For a number of years, Broadway musicals based on their respective movies have been a staple on the Great White Way. In fact, more than one-third of the musicals currently on Broadway were films before they were ever stage productions. While some of these live adaptations fare very well with audiences, producers often find that taking a beloved film, musicalizing it, and then putting it on stage is a risky venture. One of the major reasons new productions are put through a series of workshops and premieres before opening on Broadway, in fact, is to gauge the potential success it will have and to edit and make changes along the way.
Signature Theatre has been instrumental over the years in assisting these budding new shows find footing by producing their world premieres in its Arlington facility, with almost 40 productions to date, including their current musical, Beaches. Based on Iris Rainer Dart’s 1985 novel, which the 1988 film with Bette Midler and Barbara Hershey was adapted from, Beaches follows two friends through a 30-year friendship. One a brash performer, the other a WASP-y blueblood, these seemingly different women forge a powerful companionship when a chance meeting on the beach as young girls in the 1950s leads to a lifelong friendship that tests the bonds of sisterhood and shows the strength of friendship.
Those familiar with the novel or the film will find few surprises in the plot of Signature’s stage adaptation, which sticks closely to Dart’s tale, urging the ushers and ticket takers at the door to remind audience members to “bring the tissues.” Dart herself, along with Thom Thomas, wrote the script for the show and neither she, nor director Eric Schaeffer make an effort to spare the audience from the sorrowful ending. Neither do they dwell on it, however, focusing instead, as the film does, on the hope of a new generation of friendship and love. While I loved that this was the focus of the ending, I was disappointed that there was not a final moment between Cee Cee (played by Alysha Umpress) and Bertie (Mara Davi). Bertie’s death is signified to Cee Cee through a simple nod by the hospice nurse (Bayla Whitten), robbing the audience of that final, yet potentially painful, goodbye between best friends.
Being a world premiere production, Beaches is still very much a work in progress which means that Schaeffer, and his creative team, including choreographer Dan Knechtges and musical director Gabriel Mangiante, were still playing around with the show, adding, cutting, and rearranging the various elements up until they set the show on March 1, just in time for its opening. That being said, Beaches does not feel like a workshop production or a show in its infancy. Rather, it reads like a tried and tested show, with a weight and maturity usually associated with a long production history. The fact that the plot has remained virtually intact through its many iterations helps with this. Yet despite having a known story, the new elements, including composer David Austin’s music had a wonderful sophistication not often found with a show’s initial production.
Fans of the film or novel, who are expecting to hear the familiar strains of Wind Beneath My Wings will be elated, since Signature’s production not only has the Grammy-winning song in it (incidentally, the only song in the show that is from the movie), but orchestrator Lynne Shankel and vocal arranger Austin have written an acoustic version that is even more beautiful than the original. Austin’s brand-new music was also impressive, not just because he has penned some powerful ballads, but because his tunes support the passage of 30 years. The show carries the audience from 1951 to 1983 and the musical numbers performed in their respective eras reflected the style of the time, from a more doo-wop rock ‘n roll sound in the 1950s scenes, to the disco of the 1970s and the vocal schmaltz of the 1980s.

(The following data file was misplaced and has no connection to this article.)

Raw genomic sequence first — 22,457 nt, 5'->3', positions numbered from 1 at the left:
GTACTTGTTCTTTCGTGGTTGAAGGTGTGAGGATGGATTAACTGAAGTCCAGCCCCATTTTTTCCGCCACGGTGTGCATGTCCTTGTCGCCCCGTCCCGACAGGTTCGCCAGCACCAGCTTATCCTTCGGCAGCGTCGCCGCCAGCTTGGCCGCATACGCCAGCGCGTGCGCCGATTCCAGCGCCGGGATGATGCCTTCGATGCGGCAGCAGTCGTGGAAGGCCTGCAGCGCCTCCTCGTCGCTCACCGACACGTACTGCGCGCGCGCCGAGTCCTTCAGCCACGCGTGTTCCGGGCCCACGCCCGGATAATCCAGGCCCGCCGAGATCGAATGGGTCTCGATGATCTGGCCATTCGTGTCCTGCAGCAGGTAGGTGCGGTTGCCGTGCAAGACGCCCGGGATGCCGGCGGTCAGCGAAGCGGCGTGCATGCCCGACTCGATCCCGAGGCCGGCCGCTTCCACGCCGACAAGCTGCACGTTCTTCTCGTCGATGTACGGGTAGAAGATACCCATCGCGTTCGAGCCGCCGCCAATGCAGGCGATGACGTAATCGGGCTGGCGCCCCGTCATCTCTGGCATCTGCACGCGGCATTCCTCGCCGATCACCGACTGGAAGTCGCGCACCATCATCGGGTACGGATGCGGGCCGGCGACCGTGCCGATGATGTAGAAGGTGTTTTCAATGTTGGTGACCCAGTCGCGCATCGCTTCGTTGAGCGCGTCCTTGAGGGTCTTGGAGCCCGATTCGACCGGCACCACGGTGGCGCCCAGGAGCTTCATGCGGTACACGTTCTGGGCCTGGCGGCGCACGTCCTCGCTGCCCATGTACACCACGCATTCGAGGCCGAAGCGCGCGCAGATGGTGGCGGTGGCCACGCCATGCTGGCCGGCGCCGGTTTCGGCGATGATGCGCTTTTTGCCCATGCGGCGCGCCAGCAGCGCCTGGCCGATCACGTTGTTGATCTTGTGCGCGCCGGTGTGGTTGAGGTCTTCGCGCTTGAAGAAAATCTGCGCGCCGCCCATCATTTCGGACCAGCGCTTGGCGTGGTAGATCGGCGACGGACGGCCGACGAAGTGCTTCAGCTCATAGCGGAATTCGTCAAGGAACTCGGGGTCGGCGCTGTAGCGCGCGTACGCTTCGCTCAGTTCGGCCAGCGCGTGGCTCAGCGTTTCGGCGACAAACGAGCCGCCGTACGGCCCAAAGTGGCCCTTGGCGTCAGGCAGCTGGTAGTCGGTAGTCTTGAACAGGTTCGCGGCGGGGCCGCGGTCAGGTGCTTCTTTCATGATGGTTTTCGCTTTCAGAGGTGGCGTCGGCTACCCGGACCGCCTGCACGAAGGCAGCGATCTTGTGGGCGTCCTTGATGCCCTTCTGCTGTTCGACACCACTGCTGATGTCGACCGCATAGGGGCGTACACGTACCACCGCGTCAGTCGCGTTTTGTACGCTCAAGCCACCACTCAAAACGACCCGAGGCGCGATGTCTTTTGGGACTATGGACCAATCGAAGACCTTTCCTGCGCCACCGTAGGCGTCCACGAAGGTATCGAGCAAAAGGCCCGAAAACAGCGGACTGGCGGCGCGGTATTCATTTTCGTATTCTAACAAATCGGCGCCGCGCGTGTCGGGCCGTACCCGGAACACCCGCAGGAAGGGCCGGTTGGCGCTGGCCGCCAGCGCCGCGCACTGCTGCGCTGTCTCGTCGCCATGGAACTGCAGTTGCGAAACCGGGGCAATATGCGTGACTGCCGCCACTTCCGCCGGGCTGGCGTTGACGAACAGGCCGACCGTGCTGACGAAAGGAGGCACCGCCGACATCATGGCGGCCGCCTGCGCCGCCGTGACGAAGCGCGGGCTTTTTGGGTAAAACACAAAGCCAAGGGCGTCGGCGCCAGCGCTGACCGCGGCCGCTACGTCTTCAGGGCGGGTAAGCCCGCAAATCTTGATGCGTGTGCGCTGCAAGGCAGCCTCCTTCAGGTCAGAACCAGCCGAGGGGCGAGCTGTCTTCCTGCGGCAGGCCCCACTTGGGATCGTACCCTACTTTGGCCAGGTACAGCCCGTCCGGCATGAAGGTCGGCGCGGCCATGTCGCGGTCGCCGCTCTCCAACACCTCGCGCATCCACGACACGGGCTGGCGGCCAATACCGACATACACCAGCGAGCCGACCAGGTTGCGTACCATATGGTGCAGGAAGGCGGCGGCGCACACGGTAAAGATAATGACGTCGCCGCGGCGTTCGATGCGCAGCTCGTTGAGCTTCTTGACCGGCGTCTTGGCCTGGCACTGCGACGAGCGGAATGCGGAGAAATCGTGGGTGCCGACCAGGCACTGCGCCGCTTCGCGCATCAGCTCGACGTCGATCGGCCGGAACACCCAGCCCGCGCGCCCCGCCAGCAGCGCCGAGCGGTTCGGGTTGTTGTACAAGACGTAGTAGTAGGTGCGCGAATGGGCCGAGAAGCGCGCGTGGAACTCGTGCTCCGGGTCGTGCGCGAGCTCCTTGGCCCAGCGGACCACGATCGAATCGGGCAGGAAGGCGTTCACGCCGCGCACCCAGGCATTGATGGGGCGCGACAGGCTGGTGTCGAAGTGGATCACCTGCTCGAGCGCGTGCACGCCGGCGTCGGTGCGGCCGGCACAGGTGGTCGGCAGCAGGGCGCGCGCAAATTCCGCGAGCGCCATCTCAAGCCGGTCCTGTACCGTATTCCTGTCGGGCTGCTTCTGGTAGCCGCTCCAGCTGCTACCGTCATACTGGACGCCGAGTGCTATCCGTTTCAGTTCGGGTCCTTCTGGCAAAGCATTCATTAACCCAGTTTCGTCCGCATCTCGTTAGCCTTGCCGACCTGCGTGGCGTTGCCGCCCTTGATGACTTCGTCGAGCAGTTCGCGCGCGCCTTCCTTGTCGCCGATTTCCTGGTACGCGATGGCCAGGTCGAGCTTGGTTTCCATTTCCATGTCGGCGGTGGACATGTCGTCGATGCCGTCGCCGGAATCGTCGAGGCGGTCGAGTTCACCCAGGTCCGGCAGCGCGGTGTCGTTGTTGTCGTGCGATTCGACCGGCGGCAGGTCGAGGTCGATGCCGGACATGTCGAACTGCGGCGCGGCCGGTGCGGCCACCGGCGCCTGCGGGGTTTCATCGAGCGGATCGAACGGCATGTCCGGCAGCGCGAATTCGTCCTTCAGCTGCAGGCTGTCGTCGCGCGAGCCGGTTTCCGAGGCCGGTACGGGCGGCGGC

Adeptly able to navigate through such a myriad of vocal styles is Umpress whose Cee Cee perfectly toes the fine line between paying homage to Midler (who played the role in the film) and making it her own. Her sultry voice was effortless and gorgeous, her acting impressive and her Cee Cee very likeable. Davi also is a wonderful singer, with a brighter sound than Umpress which provided a nice dichotomy between the characters—Cee Cee having the brighter personality, but darker voice and Bertie with the darker personality but brighter voice—the yin to one another’s yang. Davi and Umpress have a strong onstage chemistry which makes their friendship extremely believable and interesting to watch as it evolves and goes through challenges and trials. Even the young Cee Cee and Bertie, played by the fantastic Brooklyn Shuck and Presley Ryan, seemed genuinely connected to one another, making the simple origins of the friendship seem real and binding.
Like Cee Cee and Bertie’s friendship, the production, as a whole, is very real and seemingly simple, knowing that it took a lot of work to combine all the elements so beautifully. Without the spectacle and special effects common on so many Broadway stages, Dart’s lasting story, combined with Schaeffer’s superb directing, Austin’s remarkable music, a talented creative team, and solid cast results in a very impressive world premiere. Without needing much further editing or tweaking, Beaches should continue to have a long-lasting life onstage for years to come.
Beaches performs now through March 30, 2014 at Signature Theatre, located at 4200 Campbell Avenue, Arlington VA 22206. Tickets start at $40. For more information, call 703-820-9771.